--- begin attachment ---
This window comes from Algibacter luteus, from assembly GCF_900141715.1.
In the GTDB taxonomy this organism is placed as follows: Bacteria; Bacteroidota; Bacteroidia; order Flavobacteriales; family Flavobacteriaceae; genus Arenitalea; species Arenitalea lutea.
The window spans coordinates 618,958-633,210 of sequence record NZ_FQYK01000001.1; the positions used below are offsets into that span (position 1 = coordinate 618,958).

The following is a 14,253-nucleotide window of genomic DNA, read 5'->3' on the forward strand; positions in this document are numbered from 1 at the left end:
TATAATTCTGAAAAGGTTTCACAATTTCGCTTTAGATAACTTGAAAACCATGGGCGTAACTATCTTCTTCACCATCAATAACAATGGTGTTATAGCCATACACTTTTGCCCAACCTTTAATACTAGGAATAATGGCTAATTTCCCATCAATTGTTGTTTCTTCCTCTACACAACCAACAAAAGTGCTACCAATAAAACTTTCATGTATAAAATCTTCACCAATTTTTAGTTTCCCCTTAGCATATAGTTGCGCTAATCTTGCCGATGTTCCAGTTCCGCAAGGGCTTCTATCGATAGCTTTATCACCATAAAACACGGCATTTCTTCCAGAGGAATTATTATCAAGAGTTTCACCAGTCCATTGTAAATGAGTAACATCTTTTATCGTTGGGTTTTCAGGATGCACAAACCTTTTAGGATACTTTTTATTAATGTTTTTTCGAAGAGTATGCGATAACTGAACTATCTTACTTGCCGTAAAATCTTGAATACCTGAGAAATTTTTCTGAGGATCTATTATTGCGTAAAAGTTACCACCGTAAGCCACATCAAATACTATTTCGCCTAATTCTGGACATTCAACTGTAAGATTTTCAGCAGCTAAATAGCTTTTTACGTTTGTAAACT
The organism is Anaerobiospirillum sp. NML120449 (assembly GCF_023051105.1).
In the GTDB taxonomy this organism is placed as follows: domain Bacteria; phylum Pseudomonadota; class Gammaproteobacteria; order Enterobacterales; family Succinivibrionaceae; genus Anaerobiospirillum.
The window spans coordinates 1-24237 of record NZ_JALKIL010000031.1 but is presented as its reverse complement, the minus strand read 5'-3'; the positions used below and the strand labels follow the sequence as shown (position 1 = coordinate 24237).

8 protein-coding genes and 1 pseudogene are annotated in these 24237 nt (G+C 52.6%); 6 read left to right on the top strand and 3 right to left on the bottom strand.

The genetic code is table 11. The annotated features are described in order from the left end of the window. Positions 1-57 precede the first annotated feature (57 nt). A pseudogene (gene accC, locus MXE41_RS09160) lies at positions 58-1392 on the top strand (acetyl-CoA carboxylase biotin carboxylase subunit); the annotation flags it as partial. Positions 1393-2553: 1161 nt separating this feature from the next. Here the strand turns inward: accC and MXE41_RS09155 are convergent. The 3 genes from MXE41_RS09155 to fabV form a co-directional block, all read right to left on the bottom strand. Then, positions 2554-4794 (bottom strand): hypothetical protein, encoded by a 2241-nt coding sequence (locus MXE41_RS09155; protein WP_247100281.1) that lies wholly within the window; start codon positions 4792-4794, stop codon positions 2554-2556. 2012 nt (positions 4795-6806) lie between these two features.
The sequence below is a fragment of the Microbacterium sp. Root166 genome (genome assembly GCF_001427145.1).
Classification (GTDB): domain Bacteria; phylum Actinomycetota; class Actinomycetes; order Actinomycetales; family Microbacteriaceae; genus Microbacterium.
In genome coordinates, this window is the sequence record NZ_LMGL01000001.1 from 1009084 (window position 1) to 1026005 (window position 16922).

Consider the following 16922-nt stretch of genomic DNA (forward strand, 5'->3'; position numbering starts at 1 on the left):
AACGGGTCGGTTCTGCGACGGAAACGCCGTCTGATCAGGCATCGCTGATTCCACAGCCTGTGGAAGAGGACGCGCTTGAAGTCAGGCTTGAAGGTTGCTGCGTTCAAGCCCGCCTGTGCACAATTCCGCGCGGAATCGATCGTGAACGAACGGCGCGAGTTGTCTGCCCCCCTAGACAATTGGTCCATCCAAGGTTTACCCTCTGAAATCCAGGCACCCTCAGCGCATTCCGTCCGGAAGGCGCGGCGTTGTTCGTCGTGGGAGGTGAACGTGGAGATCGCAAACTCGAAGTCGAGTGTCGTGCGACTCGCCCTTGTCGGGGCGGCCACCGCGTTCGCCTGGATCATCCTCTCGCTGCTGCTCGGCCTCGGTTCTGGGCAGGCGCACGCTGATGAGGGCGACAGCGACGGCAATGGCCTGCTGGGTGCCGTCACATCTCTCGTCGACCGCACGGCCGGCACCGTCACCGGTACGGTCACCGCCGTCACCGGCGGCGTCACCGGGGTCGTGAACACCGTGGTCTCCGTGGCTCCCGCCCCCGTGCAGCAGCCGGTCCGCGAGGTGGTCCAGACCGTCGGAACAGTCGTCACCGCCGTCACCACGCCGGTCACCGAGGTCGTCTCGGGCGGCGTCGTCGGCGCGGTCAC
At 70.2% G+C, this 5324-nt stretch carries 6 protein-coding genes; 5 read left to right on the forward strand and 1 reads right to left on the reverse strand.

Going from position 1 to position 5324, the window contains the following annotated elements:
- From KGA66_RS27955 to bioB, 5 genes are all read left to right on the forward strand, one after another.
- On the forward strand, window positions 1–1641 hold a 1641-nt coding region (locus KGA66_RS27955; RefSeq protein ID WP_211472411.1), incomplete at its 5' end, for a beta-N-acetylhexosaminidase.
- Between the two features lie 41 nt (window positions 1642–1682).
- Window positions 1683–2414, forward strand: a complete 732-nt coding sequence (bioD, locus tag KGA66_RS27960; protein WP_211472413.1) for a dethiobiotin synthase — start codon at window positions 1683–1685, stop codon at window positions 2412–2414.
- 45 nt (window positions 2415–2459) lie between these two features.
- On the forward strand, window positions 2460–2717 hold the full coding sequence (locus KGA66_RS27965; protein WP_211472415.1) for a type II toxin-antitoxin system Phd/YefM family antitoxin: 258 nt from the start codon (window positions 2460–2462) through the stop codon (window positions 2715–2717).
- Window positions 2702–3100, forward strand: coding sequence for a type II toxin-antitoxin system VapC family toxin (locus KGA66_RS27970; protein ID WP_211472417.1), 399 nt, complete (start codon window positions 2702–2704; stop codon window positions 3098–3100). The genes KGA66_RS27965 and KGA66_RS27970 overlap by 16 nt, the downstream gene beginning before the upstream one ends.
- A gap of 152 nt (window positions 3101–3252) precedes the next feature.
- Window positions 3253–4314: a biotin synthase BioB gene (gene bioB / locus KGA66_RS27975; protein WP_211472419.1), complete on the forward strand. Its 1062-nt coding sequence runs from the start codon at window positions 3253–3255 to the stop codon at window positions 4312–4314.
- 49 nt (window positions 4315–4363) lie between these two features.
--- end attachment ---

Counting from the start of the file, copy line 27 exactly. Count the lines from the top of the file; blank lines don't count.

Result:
- 49 nt (window positions 4315–4363) lie between these two features.